Soderbergh’s “Side Effects” surprises

File photo.
File photo.

Since 1989’s “Sex, Lies and Videotape,” Steven Soderbergh has been one of the most influential filmmakers in Hollywood. The Oscar-winning director of films like “Traffic,” “Contagion” and “Ocean’s Eleven” helped break ground for independent filmmakers with his continually surprising choices and overall success.

Soderbergh’s newest film is “Side Effects,” an absorbing psychological thriller that is reportedly also the last feature film he’ll ever make. If this is the case, then Soderbergh is going out with a film that will constantly keep the viewer guessing and that serves as the first great film of 2013.

“Side Effects” stars Academy Award nominee Rooney Mara (“The Girl with the Dragon Tattoo”) as Emily Taylor, a young woman whose husband (Channing Tatum) is about to be released from jail. Everything is not as it seems, however, as Emily begins to suffer from depression. With the help of a dedicated psychiatrist (Jude Law), Emily starts to take a new drug to help relieve her anxiety and depression, despite some potential side effects.

“Side Effects” succeeds in large part due to Steven Soderbergh’s assured direction. Channeling his inner Alfred Hitchcock, Soderbergh does a great job capturing the horror of depression. Soderbergh, who created authentic looks at epidemics and male stripping in his most recent films, also crafts a realistic depiction of the pharmaceutical world, focusing on both the doctors who prescribe the drugs and the people who take them.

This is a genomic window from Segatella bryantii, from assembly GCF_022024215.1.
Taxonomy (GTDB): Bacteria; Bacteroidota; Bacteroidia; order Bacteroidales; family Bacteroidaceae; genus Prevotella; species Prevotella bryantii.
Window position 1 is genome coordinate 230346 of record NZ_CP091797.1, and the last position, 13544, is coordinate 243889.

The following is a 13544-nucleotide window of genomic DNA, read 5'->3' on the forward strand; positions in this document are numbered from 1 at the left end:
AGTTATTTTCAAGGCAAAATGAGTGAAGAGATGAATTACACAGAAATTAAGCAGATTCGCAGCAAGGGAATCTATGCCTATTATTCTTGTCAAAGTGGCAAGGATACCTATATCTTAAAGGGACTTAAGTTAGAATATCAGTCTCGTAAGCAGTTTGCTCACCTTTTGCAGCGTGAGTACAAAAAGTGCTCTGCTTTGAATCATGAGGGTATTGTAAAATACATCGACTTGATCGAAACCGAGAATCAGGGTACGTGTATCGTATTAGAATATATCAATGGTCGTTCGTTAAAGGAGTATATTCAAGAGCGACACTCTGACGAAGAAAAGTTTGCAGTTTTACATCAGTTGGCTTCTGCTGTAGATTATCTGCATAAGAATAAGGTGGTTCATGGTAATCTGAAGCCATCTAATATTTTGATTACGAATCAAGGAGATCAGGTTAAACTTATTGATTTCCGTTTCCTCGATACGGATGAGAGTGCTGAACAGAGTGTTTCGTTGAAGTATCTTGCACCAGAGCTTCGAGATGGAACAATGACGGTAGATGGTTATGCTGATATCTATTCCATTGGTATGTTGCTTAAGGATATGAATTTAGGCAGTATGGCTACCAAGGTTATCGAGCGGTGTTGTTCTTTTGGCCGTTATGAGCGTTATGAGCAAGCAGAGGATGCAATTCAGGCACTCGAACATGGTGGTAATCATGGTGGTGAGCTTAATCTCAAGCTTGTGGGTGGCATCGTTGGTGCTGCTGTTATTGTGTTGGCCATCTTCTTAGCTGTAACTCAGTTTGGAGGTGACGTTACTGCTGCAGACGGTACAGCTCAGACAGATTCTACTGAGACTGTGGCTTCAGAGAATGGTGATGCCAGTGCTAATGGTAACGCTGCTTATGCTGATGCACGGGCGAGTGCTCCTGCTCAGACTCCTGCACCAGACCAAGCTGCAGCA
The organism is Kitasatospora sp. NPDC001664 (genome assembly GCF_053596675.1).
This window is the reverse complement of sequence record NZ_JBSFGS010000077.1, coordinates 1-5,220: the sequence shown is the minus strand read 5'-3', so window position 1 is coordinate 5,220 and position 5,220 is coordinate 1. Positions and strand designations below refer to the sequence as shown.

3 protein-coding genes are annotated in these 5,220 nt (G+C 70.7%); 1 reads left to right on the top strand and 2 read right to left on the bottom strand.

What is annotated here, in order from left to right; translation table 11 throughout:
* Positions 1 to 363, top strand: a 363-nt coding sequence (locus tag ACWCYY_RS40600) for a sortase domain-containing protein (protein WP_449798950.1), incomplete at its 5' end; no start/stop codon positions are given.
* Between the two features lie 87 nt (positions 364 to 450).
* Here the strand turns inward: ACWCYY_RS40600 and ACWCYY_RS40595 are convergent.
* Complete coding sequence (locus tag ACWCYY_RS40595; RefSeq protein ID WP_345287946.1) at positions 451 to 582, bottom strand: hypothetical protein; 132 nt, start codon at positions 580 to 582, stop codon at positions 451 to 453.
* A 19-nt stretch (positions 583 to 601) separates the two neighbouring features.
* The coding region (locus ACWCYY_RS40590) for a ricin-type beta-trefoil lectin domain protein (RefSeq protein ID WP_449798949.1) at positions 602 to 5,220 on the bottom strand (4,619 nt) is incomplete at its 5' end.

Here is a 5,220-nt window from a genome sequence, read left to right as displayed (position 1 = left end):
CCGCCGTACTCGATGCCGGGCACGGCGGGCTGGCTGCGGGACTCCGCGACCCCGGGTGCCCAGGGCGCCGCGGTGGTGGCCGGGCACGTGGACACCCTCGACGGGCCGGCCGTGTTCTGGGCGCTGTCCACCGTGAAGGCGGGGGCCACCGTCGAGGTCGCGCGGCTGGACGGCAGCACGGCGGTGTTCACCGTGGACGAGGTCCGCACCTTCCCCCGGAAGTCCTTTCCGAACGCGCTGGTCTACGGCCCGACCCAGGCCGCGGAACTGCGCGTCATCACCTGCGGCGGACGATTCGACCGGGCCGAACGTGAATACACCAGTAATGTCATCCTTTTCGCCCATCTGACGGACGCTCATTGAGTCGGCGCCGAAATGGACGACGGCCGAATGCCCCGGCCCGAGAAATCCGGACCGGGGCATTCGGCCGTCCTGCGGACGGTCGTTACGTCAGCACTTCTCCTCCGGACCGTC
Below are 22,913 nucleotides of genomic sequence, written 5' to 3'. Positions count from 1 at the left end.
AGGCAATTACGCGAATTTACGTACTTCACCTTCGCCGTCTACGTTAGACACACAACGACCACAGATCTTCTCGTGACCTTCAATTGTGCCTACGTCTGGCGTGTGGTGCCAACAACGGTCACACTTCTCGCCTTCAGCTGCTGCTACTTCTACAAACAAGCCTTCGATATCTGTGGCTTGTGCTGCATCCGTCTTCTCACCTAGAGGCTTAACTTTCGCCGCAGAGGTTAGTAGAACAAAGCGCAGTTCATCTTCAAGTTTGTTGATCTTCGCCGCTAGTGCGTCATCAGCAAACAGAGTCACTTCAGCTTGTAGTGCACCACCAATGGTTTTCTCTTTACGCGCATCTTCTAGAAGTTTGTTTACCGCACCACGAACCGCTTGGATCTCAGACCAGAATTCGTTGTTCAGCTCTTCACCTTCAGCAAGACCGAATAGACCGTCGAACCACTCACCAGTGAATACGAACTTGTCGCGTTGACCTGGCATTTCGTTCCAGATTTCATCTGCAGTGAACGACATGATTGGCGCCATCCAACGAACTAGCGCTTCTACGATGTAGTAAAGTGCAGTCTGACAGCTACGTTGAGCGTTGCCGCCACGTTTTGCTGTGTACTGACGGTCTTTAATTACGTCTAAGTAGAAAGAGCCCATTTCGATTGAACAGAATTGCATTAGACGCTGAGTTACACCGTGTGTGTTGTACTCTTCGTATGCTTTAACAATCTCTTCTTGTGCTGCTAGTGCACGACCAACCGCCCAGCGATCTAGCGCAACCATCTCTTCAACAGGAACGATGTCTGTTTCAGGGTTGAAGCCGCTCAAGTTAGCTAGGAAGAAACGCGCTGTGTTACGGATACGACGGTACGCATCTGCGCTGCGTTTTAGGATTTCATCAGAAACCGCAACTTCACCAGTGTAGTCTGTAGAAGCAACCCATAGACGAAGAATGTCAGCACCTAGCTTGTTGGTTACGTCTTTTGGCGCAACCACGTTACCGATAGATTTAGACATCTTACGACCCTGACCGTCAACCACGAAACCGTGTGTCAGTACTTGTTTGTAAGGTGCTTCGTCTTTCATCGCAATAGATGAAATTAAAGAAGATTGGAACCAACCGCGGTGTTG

In addition to his direction, Soderbergh achieves the film’s dark atmosphere through his cinematography. Credited as his pseudonym Peter Andrews, Soderbergh compellingly keeps a large part of each frame out of focus, reflecting the effects of depression and anxiety on a person’s mindset. Thomas Newman’s atmospheric and dreamlike score also does a great job of capturing the film’s mood.

In addition to Soderbergh’s strong direction, “Side Effects” succeeds thanks to Scott Z. Burns’ excellent script. A frequent collaborator of Soderbergh’s, Burns does a great job creating well-developed and compelling characters, allowing for the viewer to become wrapped up by their every move. Burns also does a strong job of illustrating the dedication doctors have for their patients, no matter the situation. Where Burns’ script is at its most effective is with its largely unpredictable twists and turns. “Side Effects” goes to some very surprising and ultimately satisfying places, captivating the viewer every step of the way.

Along with its stellar direction and writing, “Side Effects” features a great cast. In her first role since “The Girl with the Dragon Tattoo,” Rooney Mara is outstanding and powerful as Emily Taylor, perfectly capturing her character’s complexities and depression.

Jude Law is magnificent as Emily’s psychiatrist, Jonathan Banks, playing his character’s dedication and slight obsession strikingly well. Catherine Zeta-Jones gives her best performance in years as the icy Dr. Victoria Siebert, Emily’s previous psychiatrist, while Channing Tatum is effective as Emily’s husband, Martin. Character actresses Ann Dowd and Vinessa Shaw are also great in their small roles as Martin’s mother and Dr. Banks’s wife, respectively.

Compelling, disquieting and enthralling, “Side Effects” is an excellent look at the effects of depression and drugs. Anchored by Rooney Mara and Jude Law’s remarkable performances, “Side Effects” is a must-see film this winter.

About the Author

Nick Keeley

Nick Keeley is a Chimes staff writer for the 2012-13 school year.

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